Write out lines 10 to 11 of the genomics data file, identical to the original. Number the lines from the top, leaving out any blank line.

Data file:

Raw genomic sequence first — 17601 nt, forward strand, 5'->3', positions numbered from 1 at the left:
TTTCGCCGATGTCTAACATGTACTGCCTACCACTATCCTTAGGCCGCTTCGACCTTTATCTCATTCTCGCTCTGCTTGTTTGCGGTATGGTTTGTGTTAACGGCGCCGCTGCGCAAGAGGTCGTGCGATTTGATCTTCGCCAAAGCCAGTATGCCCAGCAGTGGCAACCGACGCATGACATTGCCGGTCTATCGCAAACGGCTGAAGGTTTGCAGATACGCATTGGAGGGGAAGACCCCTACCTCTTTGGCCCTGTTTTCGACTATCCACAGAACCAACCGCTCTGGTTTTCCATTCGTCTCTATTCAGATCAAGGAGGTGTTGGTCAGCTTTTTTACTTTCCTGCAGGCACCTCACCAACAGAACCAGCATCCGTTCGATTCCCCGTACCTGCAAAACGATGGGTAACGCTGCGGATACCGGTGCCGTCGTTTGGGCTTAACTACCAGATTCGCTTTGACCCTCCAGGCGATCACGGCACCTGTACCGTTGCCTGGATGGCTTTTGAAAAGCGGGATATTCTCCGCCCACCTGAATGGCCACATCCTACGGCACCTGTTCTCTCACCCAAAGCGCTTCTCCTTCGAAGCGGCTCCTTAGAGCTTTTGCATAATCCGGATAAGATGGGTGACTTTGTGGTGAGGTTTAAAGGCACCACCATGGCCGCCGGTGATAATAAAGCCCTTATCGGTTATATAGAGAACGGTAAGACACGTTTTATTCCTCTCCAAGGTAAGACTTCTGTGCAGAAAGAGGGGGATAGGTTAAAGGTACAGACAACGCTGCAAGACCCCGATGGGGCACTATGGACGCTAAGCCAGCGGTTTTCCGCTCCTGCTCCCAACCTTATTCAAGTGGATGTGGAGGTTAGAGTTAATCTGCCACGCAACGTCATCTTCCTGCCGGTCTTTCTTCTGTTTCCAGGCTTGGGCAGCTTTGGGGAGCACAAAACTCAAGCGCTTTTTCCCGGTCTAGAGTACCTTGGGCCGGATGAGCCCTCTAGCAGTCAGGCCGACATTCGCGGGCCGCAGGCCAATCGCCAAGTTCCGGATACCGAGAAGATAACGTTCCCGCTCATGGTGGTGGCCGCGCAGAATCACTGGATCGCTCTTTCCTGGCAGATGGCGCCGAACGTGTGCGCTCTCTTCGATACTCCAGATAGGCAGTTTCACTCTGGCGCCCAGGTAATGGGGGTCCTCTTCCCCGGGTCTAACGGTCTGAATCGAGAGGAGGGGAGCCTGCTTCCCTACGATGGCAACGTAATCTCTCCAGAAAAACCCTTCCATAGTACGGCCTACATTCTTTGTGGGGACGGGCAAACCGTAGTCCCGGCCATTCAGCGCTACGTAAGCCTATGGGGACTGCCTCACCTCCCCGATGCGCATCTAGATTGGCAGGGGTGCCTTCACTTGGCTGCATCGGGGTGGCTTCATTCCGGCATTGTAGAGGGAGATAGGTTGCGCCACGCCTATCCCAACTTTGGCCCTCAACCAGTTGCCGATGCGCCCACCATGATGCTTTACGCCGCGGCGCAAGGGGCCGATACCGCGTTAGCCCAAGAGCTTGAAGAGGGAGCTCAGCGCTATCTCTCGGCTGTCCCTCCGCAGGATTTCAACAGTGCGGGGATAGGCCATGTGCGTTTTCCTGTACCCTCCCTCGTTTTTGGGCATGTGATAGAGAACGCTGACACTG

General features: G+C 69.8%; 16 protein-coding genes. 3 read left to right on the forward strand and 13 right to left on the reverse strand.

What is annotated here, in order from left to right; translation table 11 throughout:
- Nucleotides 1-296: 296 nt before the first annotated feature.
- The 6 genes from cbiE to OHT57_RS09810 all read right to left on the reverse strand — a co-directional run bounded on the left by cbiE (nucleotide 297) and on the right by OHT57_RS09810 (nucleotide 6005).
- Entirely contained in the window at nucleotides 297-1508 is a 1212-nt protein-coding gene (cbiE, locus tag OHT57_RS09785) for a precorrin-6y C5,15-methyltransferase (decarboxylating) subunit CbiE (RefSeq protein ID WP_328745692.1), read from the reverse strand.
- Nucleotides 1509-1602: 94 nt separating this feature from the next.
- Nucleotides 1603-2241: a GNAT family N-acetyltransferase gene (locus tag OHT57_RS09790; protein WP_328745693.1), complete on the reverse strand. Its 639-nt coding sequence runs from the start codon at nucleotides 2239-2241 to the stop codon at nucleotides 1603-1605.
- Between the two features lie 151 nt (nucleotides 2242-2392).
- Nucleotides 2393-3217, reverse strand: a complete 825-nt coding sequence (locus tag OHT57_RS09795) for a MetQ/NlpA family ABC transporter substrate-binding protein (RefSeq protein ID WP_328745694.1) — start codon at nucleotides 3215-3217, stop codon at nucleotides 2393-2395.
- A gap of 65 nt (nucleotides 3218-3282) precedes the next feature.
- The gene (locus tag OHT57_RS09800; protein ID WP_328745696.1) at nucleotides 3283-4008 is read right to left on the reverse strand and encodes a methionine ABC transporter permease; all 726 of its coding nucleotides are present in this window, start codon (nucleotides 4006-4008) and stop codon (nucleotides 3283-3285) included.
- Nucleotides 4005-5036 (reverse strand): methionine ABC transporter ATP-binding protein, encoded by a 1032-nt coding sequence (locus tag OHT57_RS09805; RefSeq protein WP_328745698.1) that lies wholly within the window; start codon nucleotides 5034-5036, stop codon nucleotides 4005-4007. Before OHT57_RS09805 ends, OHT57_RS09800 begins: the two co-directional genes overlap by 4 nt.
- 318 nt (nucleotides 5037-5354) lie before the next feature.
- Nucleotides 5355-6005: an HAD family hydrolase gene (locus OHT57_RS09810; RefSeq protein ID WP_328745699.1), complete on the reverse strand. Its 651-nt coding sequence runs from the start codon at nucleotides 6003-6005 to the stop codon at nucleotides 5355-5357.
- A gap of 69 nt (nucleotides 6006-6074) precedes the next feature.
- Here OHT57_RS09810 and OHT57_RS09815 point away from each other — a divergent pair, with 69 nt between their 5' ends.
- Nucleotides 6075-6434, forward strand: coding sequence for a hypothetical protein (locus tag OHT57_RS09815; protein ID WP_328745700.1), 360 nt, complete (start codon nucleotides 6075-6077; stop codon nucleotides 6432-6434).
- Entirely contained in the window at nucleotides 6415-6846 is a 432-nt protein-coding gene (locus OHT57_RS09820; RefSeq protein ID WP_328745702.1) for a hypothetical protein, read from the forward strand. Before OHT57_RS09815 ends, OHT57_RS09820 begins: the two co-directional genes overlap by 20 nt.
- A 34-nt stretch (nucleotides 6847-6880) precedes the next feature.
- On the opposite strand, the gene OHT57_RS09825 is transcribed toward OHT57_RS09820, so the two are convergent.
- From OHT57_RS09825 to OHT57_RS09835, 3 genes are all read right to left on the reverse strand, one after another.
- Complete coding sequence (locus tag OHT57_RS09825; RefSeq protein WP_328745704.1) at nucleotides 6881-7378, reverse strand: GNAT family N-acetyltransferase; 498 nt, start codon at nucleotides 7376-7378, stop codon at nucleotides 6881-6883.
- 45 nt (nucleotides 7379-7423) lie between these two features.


- Between the two features lie 151 nt (nucleotides 2242-2392).
- Nucleotides 2393-3217, reverse strand: a complete 825-nt coding sequence (locus tag OHT57_RS09795) for a MetQ/NlpA family ABC transporter substrate-binding protein (RefSeq protein ID WP_328745694.1) — start codon at nucleotides 3215-3217, stop codon at nucleotides 2393-2395.